In addition to the thorough investigation, “A Long Way to School” also offers an insight into raising a child with developmental disabilities, namely autism. The film shows how the mothers compliment the littlest things their children do and guide them when they misbehave, as well as the time they spend together, whether for social purposes or pushing for social change, when their children are at school. Most importantly, the film gives a voice to the mothers, who have been battling with themselves and their children from the moment of their diagnosis.
“We have to compliment everything because otherwise, all they would hear is that they’re not doing anything right,” said Kim Nam-yeon, the head of the Seoul office of the Korea Organization for Parents of the Disabled. “If you see them from ‘a normal person's point of view, they do nothing right. All we end up telling them is ‘Don’t shout,’ ‘Don’t run around,’ ‘Don’t do this’ or ‘Don’t do that.’ But they’re human beings so always being disciplined makes them feel bad. To be honest, I couldn’t do it at first. But it has to become a habit. And when I learned to do it from therapy sessions, I saw my child change.”
But it didn’t come easily, the two mothers said. Accepting a child with disabilities is much more than just making it through everyday life. They said they had to learn to live with their children, teach them, balance their life with other family members, fight social prejudices, learn to accept their situation and make a living. Most importantly, they had to understand and love their children, while also loving and taking care of themselves.
“Having a child with disabilities feels like you’re alone in the world,” said Lee. “People say things to try to comfort you or support you, but it doesn’t touch your heart. Even another parent of a child with disabilities has different worries or is in a different situation. When I couldn’t stand feeling like that, I stood in front of the mirror and told myself, ‘It’s ok Eun-ja, it’s ok. You’re ok.’ No-one else told me that I would be ok. I was the only person who knew exactly what I was going through so I would just spend hours in front of the mirror like that.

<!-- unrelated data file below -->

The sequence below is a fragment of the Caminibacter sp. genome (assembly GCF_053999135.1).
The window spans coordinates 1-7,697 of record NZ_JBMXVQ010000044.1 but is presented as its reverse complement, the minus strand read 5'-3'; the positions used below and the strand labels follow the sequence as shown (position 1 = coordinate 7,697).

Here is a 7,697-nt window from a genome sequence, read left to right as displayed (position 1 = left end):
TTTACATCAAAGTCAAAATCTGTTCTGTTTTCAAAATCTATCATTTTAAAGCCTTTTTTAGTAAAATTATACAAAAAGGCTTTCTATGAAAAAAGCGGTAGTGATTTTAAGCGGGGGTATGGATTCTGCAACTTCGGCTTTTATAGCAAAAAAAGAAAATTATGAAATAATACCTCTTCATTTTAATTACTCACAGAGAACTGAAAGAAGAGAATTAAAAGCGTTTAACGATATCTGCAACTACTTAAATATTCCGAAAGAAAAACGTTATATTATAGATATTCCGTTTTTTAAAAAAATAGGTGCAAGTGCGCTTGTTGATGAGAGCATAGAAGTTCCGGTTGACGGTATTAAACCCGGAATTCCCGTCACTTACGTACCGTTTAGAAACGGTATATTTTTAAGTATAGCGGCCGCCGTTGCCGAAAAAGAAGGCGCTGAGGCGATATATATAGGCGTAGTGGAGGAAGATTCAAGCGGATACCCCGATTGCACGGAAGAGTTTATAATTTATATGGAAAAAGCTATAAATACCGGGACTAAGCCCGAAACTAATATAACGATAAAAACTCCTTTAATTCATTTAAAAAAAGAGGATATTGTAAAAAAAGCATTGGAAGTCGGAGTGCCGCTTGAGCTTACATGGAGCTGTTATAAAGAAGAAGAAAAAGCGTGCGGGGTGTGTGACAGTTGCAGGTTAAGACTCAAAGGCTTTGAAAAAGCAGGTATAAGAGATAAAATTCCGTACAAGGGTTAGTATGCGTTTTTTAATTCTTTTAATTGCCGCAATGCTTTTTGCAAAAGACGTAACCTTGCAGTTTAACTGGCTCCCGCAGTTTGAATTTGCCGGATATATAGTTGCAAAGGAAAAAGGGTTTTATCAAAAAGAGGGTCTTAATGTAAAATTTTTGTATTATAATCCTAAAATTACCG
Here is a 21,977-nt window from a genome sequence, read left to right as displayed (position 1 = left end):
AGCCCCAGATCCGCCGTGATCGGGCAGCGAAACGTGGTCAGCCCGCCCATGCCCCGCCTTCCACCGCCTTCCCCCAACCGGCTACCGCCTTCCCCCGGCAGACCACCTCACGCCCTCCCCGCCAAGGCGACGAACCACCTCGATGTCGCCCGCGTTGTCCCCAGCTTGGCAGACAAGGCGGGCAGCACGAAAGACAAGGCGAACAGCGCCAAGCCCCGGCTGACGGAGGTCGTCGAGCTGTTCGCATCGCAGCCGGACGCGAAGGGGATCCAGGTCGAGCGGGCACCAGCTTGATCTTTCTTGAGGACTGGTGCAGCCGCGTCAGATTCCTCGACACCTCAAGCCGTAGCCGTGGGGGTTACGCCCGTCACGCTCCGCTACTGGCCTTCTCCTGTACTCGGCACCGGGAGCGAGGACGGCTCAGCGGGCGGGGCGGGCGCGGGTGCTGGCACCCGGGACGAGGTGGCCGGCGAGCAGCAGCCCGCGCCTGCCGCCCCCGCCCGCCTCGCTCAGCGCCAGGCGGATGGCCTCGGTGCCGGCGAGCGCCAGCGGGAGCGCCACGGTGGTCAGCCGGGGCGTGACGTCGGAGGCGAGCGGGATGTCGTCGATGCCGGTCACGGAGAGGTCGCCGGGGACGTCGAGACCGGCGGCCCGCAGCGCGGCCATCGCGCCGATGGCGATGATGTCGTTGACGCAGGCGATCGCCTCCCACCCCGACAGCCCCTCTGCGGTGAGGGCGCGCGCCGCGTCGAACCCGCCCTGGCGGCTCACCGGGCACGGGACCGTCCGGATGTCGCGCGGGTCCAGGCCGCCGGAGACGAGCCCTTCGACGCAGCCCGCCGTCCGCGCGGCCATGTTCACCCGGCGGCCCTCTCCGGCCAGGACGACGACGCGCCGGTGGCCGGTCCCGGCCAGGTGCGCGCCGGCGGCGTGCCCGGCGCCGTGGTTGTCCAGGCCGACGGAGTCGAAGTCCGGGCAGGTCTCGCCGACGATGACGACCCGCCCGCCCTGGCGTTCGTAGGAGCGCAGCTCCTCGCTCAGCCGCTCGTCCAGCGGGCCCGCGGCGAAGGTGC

“I had to convince myself, ‘What’s wrong with having disabilities?’ until I could believe it. Before, I always used to think if I took my own life, should I take my child with me so the rest of the family would be liberated. I honestly thought that was the only answer. But I tried so hard to stay positive and now, I see that Ji-hyeon is just as adorable as any child with her uniqueness. She may have a bad temper, but that’s just her. She doesn’t lack anything.”
“Looking after myself was out of the question,” said Kim. “I’ve become better at this now that I'm older, but I just didn’t have the energy or power to think about things like the future. I began a rights movement [for children with disabilities] quite early on from when my child couldn’t attend any kindergartens or daycares, but even doing so, I didn’t know how to raise my boy. So if I meet any parent in a similar situation, I tell them it’s crucial they get trained fast and that they don’t do it alone. We share information on where to go for help and what to ask for. I lived in a difficult world and all I can do is make sure it’s less difficult for others.”
Sadly for these mothers, getting access to appropriate education for their children is just the beginning. Job opportunities are scarce and even if they managed to find employment, they still require guardianship and must figure out the plans for later in their lives. Both Lee and Kim Nam-yeon emphasized that they are determined not to burden their other children with the responsibility of taking care of their sibling with disabilities, which is why they are pushing for better training and employment.
“Every mother of a child with disabilities wishes that our children will die before us, which will be terrible, but better than leaving them,” said Lee. “But this isn’t how the world is supposed to be. We shouldn’t live in a world where we wish our children would die before us or worry about how they are going to survive without us. We wish that people with disabilities will be able to live among those without disabilities and we hope that this film helps the world move toward that direction.”
BY YOON SO-YEON [firstname.lastname@example.org]